The drama of Uber’s business story is a heady distraction from a much bigger story: the breakthrough it signals in the grossly inefficient way we allocate our automobile resources.Uber, as we’ve been hearing in many media reports, offers a software platform that makes taxi rides cheaper, simpler and faster, and allows anyone who meets security and insurance requirements to get into the taxi business. Ratings from drivers and passengers cover safety concerns, and software takes care of payments with a tap on the screen.
Uber now boasts that it’s in 220 cities and 45 countries, and it’s raising $1 billion in new financing that will value it at more than $35 billion. That’s three times the valuation of Hertz, 50% more than Twitter and around the same size as Delta AirLines and Kraft. The company says it’s adding 50,000 independent contract drivers a month.
It has achieved that while being, in the words of venture capitalist Peter Sims, quoted in San Francisco magazine, “the most arrogant company I’ve encountered, and the most unethical.”
Uber asks neither forgiveness nor permission, which is one reason why it’s getting so much pushback in B.C., where Transportation Minister Todd Stone is initiating sting investigations, the opposition NDP is pushing for bigger fines against its drivers, Vancouver city council has frozen new taxi licences and Vancouver taxi companies are embroiled in a pre-emptive lawsuit against it. Stone is essentially saying that only the government can properly protect consumers, even though Uber counters that its drivers are screened, insured and trusted by passengers in 220 other cities.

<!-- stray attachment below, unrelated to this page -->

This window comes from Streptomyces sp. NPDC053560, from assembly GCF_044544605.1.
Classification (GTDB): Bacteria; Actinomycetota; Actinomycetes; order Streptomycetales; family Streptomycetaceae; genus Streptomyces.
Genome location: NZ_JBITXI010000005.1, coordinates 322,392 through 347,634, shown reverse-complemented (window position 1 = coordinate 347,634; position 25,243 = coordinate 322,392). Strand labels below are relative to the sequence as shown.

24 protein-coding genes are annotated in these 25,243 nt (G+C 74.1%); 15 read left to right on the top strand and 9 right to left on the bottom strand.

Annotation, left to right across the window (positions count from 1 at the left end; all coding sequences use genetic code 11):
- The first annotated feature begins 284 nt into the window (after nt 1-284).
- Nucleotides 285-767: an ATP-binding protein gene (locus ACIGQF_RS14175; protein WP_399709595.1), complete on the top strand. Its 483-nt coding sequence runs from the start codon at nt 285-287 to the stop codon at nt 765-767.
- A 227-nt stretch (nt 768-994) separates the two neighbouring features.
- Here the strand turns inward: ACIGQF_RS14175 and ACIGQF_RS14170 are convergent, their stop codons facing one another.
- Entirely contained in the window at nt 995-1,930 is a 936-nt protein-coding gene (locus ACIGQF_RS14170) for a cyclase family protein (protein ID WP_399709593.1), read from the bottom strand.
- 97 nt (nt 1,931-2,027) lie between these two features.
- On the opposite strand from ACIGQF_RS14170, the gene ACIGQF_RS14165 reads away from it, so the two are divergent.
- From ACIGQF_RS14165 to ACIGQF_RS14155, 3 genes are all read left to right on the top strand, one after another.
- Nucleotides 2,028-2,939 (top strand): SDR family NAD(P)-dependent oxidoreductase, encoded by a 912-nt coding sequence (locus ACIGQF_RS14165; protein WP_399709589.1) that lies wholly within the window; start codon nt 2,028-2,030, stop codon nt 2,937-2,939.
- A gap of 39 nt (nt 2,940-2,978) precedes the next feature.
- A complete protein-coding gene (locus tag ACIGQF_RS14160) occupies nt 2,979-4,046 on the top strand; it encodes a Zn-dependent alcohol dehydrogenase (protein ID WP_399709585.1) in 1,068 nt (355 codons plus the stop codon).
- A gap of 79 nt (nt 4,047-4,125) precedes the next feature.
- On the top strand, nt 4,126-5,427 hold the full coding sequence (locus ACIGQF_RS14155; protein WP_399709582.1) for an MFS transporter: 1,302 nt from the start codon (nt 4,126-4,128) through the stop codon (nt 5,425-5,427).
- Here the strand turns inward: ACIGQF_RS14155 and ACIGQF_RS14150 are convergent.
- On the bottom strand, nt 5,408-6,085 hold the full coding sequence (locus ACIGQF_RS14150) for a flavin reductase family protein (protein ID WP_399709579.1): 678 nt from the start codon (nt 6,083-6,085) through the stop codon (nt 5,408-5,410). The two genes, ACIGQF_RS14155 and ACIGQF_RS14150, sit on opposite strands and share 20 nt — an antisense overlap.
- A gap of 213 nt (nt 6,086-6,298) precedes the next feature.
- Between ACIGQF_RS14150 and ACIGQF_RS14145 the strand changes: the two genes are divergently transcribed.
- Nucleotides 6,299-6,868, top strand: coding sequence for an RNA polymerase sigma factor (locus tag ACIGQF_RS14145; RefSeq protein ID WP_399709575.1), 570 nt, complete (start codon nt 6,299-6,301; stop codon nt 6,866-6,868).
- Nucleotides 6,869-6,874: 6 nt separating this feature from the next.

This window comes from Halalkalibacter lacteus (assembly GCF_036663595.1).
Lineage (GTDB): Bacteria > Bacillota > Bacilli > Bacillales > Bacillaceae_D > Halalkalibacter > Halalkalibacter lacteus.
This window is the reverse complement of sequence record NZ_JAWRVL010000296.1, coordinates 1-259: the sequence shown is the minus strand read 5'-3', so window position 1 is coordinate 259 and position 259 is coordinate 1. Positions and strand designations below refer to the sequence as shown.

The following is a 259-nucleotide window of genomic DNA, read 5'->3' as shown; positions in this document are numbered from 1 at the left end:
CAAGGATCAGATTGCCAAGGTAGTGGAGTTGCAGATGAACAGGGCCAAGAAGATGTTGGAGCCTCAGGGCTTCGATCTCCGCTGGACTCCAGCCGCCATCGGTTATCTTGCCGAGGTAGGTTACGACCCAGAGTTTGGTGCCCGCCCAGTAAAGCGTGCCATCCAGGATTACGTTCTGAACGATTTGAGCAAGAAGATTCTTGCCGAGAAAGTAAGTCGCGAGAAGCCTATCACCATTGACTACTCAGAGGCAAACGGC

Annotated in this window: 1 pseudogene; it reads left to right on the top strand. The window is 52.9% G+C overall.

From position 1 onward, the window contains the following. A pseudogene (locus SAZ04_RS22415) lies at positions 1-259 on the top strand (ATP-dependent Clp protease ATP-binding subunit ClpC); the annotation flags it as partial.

The taxi association says meeting regulation requirements handicaps it against an unregulated competitor. The city says it has to protect investors in cab licences, which are rumoured to be trading in the $500,000 to $800,000 range thanks to their protected status. Taxi owners have reason to fear Uber. In Uber’s hometown of San Francisco, ride-share services have taken over the taxi business, with the average number of monthly cab trips down from 1,424 per taxi to 504 in just over two years.
Put aside the human pain of licensees caught in this technological disruption, and the greed and illegal behaviour of Uber, and here’s the reason to cheer it on: although our prices are in the middle of the pack, Vancouver has the lowest number of cabs per capita of any city in Canada at 0.24 per 1,000 residents, compared to 1.3 per 1,000 in Montreal, 1.2 in Toronto and 1.4 in Calgary. Vancouver residents are being badly served by taxi companies capable of holding politicians hostage. I remember as a city councillor once being unable to get any cab to pick me up because I was in a neighbourhood they refused to serve.
Only with the threat of competition from ride-share companies have taxi companies started to step up their game. A new tech company called Flywheel (so far only in Seattle, San Francisco and Los Angeles) allows taxi customers to see nearby cabs from every company on their mobile devices, pay automatically and rate drivers.
Uber’s admittedly disruptive technology clearly outperforms our existing regulated model.
By giving consumers more choice, it reduces drunk driving, makes car ownership less necessary, lowers greenhouse gas emissions and generates thousands of part-time jobs. Its drivers complain of being exploited, but so do our taxi drivers. It starts to address the crazy unaffordable inefficiencies of our current car use: 80% of seating space typically wasted; use limited to two hours out of 24; parking mostly dependent on unpriced subsidized public spaces.
Uber, like HitchWhistler.com, car-sharing, autonomous vehicles, road pricing and dynamic parking meter rates, is part of a wave of new technology that is freeing us from today’s car inefficiencies that take such a toll on public health, congestion and infrastructure spending. It can’t happen soon enough.
Peter Ladner (firstname.lastname@example.org) is a founder of Business in Vancouver and a former Vancouver city councillor.